In this case, assuming objects a and b are of different structures, object b will be assumed by the function to be of structure a, causing a type confusion.

So how do you exploit this? There are multiple ways to achieve arbitrary read/write primitives, and you are only limited by your own creativity. Here are a couple of the methods I found while experimenting with this challenge:

Easiest Method : Inline property OOB access

This was the easiest method I found to exploit this challenge, and is pretty easy to understand with no prior knowledge.

In JSC, objects can have two different types of properties, in-line and out-of-line. Inline properties are defined during the creation of the object, and out-of-line properties are defined afterwards. The main difference here is that inline properties are stored in the JSObject, whereas out-of-line properties are stored in the butterfly, at negative indices.

A JSObject in JSC generally has the following layout:

Also, the size of the JSObject depends on the number of inline properties. Generally, JSObjects of the same size (same number of inline properties) are allocated consecutively in memory.

An arbitrary type confusion is generally rare/infeasible in most real-world scenarios, but in this specific case it provides us with an extremely powerful primitive. A type confusion here, between two objects with a different number of inline properties, would allow us to write into the next JSObject’s memory, which would give us a really easy way to achieve arbitrary r/w!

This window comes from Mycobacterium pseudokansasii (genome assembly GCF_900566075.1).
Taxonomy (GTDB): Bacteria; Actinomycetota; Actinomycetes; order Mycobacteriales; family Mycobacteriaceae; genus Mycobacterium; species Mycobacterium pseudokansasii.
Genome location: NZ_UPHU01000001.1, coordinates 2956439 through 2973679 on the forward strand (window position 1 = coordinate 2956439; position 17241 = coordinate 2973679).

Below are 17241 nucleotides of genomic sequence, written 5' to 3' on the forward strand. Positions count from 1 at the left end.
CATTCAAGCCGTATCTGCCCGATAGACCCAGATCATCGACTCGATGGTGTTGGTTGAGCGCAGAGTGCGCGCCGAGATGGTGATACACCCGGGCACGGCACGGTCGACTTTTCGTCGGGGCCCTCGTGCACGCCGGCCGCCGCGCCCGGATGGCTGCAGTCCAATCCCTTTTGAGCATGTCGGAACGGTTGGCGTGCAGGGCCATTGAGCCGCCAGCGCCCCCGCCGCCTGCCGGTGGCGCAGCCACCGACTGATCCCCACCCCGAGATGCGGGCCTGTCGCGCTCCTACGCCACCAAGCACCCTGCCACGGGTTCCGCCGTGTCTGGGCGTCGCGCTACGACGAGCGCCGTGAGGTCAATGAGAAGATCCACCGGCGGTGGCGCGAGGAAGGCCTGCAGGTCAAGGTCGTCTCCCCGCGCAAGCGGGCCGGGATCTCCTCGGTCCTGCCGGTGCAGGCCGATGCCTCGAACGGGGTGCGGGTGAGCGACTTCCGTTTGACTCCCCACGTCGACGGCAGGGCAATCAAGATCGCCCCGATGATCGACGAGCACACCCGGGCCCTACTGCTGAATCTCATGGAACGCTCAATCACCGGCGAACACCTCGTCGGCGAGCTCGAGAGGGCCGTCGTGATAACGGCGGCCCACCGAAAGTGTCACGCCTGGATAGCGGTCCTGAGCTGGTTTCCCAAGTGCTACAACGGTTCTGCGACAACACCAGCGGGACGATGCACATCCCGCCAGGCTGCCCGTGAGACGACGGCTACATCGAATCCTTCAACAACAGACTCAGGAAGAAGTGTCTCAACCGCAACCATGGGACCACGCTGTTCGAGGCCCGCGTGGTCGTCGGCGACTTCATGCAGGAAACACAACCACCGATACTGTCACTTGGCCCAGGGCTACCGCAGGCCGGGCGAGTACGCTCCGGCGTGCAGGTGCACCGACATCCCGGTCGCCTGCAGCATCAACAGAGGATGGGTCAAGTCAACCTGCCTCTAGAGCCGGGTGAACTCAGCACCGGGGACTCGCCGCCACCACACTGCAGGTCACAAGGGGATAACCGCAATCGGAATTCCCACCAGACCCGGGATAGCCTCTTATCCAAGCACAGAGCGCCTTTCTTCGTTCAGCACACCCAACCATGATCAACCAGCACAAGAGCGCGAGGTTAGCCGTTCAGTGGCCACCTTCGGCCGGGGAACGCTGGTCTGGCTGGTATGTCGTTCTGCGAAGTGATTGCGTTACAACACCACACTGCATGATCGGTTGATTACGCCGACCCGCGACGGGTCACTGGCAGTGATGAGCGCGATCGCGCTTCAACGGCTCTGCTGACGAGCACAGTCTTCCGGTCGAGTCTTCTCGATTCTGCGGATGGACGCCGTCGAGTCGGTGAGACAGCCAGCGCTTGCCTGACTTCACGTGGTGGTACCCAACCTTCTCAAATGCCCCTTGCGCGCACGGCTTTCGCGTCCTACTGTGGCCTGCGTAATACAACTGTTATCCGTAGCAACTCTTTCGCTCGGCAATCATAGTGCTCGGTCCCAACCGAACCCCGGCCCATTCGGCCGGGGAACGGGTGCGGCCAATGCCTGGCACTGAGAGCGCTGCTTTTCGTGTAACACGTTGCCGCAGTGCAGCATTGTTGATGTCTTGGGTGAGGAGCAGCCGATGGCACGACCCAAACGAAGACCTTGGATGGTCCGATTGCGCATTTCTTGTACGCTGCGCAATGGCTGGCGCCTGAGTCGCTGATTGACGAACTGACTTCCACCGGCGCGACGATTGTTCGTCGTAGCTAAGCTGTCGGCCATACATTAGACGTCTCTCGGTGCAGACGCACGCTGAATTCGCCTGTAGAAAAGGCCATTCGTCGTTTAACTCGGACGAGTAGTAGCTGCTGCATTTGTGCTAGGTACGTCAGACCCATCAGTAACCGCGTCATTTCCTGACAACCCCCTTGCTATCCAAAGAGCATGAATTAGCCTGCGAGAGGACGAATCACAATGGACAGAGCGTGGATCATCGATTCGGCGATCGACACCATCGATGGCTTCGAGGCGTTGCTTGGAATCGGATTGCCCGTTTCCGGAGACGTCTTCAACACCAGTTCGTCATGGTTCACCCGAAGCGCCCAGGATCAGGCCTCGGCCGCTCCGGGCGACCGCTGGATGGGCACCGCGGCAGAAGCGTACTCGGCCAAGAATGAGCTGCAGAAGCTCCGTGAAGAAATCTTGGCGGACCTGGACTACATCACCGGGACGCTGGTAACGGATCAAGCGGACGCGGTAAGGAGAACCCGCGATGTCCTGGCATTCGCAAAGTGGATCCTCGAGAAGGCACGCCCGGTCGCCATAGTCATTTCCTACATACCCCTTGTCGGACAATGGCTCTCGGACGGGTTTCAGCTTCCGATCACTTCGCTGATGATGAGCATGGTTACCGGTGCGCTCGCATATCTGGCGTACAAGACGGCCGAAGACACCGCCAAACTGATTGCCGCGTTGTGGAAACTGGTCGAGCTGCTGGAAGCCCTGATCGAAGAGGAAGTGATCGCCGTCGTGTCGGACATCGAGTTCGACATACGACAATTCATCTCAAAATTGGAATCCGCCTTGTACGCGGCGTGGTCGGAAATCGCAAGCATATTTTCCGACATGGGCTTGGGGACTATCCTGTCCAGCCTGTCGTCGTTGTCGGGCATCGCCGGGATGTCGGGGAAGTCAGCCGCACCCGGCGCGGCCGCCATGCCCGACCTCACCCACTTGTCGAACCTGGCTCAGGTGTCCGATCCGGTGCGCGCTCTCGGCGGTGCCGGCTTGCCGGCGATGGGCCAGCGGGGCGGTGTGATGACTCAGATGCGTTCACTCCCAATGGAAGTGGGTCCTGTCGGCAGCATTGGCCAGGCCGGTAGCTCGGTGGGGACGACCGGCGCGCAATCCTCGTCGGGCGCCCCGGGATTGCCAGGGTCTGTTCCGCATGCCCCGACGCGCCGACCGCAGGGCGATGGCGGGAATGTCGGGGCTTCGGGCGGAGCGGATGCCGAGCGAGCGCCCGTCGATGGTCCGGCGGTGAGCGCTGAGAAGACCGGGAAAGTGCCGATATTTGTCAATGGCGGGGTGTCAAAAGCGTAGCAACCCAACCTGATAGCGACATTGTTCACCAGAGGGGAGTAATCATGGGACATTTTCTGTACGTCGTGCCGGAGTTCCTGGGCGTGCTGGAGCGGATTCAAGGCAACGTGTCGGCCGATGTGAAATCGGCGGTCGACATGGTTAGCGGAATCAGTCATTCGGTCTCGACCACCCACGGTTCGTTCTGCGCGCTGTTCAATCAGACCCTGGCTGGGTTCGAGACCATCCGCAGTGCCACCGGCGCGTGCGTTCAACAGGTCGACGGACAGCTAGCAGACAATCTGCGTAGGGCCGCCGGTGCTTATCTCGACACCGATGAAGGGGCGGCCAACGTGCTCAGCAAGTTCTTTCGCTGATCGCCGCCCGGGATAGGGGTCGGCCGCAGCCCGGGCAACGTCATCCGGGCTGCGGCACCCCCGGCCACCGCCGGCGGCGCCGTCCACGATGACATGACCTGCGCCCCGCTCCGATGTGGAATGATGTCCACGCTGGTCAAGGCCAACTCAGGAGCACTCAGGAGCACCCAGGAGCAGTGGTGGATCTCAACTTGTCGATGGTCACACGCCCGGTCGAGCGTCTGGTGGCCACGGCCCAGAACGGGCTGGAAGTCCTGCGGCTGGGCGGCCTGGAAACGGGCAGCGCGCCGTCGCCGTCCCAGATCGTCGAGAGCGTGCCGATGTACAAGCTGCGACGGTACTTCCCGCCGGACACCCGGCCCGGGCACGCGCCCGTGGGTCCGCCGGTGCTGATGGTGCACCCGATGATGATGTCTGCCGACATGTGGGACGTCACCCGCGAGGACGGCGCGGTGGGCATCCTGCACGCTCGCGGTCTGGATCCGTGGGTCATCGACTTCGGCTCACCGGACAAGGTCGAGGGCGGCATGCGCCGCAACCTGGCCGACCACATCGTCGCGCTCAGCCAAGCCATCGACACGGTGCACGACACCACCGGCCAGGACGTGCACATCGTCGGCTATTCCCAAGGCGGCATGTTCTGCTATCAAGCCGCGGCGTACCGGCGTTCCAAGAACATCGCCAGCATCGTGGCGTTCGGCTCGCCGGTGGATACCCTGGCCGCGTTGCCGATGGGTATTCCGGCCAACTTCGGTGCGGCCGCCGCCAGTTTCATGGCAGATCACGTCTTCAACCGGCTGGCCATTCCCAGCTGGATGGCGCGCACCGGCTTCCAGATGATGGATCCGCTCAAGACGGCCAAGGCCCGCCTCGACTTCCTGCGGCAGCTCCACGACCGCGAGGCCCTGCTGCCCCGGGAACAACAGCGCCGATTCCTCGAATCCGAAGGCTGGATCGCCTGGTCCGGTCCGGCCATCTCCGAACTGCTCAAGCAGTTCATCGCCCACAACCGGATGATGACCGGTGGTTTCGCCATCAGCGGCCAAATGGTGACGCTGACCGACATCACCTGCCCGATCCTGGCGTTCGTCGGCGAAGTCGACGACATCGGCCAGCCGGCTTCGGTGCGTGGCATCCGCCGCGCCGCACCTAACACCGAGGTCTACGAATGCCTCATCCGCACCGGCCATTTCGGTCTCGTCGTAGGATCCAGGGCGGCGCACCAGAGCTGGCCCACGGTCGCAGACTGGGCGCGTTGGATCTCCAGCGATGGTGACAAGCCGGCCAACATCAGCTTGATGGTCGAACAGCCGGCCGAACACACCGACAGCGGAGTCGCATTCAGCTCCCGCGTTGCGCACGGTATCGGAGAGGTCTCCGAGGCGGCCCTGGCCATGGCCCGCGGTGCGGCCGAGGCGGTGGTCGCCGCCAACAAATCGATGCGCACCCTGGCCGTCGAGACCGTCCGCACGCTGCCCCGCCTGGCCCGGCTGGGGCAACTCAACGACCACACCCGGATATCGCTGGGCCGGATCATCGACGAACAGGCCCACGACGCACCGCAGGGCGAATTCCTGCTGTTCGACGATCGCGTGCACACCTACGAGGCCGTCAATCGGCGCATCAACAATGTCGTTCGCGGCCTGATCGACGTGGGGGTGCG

How would this look in practice? Assume we have an object a with inline properties x, y, and z, and two objects b and c, each with one inline property x, which are stored consecutively in memory. Now the objects would look like this in memory:

From this diagram, it should be pretty clear that if we confuse objects a and b, accessing a.y and a.z in the JITed function should access c‘s JSCell Header and Butterfly respectively.

Now, this is a really powerful primitive. We can easily bypass JSC’s StructureID Randomization -> which is a mitigation that randomizes StructureIDs of JSObjects, so that we cannot fake objects without some form of leak (although this can be bypassed with various methods, it’s always easier to get a leak). The leak can simply be obtained by accessing a.y in this case, which would leak c‘s JSCell Header, which contains its StructureID.

Now on to the actual exploitation - we preferably need the ability to leak the address of any object (called an addrof primitive), and then arbitrary read and write. This is a bit tricky with our initial primitive (just a single JITed function), but we can escalate this to a more powerful primitive.

Take 3 objects (say b, c and d), with the same number of inline properties, and which are thus stored consecutively in memory, as well as the object a from the previous example. We can JIT compile a function to write an object to a.z, thus writing an object to c‘s butterfly. What if we wrote the object d here? Let’s see how that would look in memory:

Now we don’t need the JITed function anymore! Accessing c[0] would give us d‘s JSCell Header, and so on. Now, we can use this to create an addrof primitive.

JSC has 2 types of Arrays which you will need to know about in order to understand this, which are ArrayWithDouble and ArrayWithContiguous.

ArrayWithDouble contains raw doubles in their 64-bit form, perhaps this will illustrate this concept a bit better:

ArrayWithContiguous can contain any one of 3 datatypes, a raw pointer (or object), a double (as illustrated above), and a 32-bit signed integer. However, in order to differentiate between these 3 datatypes, it employs a concept called NaN-boxing.